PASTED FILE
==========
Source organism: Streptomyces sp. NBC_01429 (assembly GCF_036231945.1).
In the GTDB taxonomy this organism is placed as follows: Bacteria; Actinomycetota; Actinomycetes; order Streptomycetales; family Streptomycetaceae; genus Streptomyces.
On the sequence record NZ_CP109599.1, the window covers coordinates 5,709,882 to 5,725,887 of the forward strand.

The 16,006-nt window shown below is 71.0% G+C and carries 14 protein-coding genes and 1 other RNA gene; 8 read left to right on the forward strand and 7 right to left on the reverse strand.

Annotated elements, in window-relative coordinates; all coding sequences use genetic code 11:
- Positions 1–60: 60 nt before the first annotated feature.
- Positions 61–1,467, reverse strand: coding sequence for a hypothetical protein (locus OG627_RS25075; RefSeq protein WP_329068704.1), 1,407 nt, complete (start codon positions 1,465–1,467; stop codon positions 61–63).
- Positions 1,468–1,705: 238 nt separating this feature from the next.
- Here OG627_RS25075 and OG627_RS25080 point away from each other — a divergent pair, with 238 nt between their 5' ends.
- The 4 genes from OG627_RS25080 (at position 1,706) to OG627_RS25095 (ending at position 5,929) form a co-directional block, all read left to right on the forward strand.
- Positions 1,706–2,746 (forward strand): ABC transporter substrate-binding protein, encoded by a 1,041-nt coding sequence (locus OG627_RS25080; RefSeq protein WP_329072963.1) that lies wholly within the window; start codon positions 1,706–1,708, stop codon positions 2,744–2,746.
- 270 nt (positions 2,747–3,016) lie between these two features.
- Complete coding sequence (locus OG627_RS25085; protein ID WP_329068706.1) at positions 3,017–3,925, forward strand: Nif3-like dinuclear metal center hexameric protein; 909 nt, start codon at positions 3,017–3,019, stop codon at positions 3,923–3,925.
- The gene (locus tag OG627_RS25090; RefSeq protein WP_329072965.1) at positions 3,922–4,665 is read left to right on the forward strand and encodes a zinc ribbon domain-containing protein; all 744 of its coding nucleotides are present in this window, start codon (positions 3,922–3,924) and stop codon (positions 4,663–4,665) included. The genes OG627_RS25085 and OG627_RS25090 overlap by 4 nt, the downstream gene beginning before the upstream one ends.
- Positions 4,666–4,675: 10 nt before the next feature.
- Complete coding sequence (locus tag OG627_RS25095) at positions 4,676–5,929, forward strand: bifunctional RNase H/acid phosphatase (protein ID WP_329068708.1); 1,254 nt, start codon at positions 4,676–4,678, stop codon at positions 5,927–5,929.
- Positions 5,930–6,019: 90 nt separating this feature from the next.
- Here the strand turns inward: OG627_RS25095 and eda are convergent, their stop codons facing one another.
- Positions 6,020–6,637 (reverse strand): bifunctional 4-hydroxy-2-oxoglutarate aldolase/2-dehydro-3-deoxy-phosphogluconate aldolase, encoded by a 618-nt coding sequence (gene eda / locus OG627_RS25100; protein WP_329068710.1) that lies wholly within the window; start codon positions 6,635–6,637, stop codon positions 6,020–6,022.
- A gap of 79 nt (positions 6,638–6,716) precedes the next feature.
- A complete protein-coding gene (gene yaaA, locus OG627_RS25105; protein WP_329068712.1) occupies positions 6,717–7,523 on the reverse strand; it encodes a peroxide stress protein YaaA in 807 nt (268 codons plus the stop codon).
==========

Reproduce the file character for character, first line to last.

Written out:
Source organism: Streptomyces sp. NBC_01429 (assembly GCF_036231945.1).
In the GTDB taxonomy this organism is placed as follows: Bacteria; Actinomycetota; Actinomycetes; order Streptomycetales; family Streptomycetaceae; genus Streptomyces.
On the sequence record NZ_CP109599.1, the window covers coordinates 5,709,882 to 5,725,887 of the forward strand.

The 16,006-nt window shown below is 71.0% G+C and carries 14 protein-coding genes and 1 other RNA gene; 8 read left to right on the forward strand and 7 right to left on the reverse strand.

Annotated elements, in window-relative coordinates; all coding sequences use genetic code 11:
- Positions 1–60: 60 nt before the first annotated feature.
- Positions 61–1,467, reverse strand: coding sequence for a hypothetical protein (locus OG627_RS25075; RefSeq protein WP_329068704.1), 1,407 nt, complete (start codon positions 1,465–1,467; stop codon positions 61–63).
- Positions 1,468–1,705: 238 nt separating this feature from the next.
- Here OG627_RS25075 and OG627_RS25080 point away from each other — a divergent pair, with 238 nt between their 5' ends.
- The 4 genes from OG627_RS25080 (at position 1,706) to OG627_RS25095 (ending at position 5,929) form a co-directional block, all read left to right on the forward strand.
- Positions 1,706–2,746 (forward strand): ABC transporter substrate-binding protein, encoded by a 1,041-nt coding sequence (locus OG627_RS25080; RefSeq protein WP_329072963.1) that lies wholly within the window; start codon positions 1,706–1,708, stop codon positions 2,744–2,746.
- 270 nt (positions 2,747–3,016) lie between these two features.
- Complete coding sequence (locus OG627_RS25085; protein ID WP_329068706.1) at positions 3,017–3,925, forward strand: Nif3-like dinuclear metal center hexameric protein; 909 nt, start codon at positions 3,017–3,019, stop codon at positions 3,923–3,925.
- The gene (locus tag OG627_RS25090; RefSeq protein WP_329072965.1) at positions 3,922–4,665 is read left to right on the forward strand and encodes a zinc ribbon domain-containing protein; all 744 of its coding nucleotides are present in this window, start codon (positions 3,922–3,924) and stop codon (positions 4,663–4,665) included. The genes OG627_RS25085 and OG627_RS25090 overlap by 4 nt, the downstream gene beginning before the upstream one ends.
- Positions 4,666–4,675: 10 nt before the next feature.
- Complete coding sequence (locus tag OG627_RS25095) at positions 4,676–5,929, forward strand: bifunctional RNase H/acid phosphatase (protein ID WP_329068708.1); 1,254 nt, start codon at positions 4,676–4,678, stop codon at positions 5,927–5,929.
- Positions 5,930–6,019: 90 nt separating this feature from the next.
- Here the strand turns inward: OG627_RS25095 and eda are convergent, their stop codons facing one another.
- Positions 6,020–6,637 (reverse strand): bifunctional 4-hydroxy-2-oxoglutarate aldolase/2-dehydro-3-deoxy-phosphogluconate aldolase, encoded by a 618-nt coding sequence (gene eda / locus OG627_RS25100; protein WP_329068710.1) that lies wholly within the window; start codon positions 6,635–6,637, stop codon positions 6,020–6,022.
- A gap of 79 nt (positions 6,638–6,716) precedes the next feature.
- A complete protein-coding gene (gene yaaA, locus OG627_RS25105; protein WP_329068712.1) occupies positions 6,717–7,523 on the reverse strand; it encodes a peroxide stress protein YaaA in 807 nt (268 codons plus the stop codon).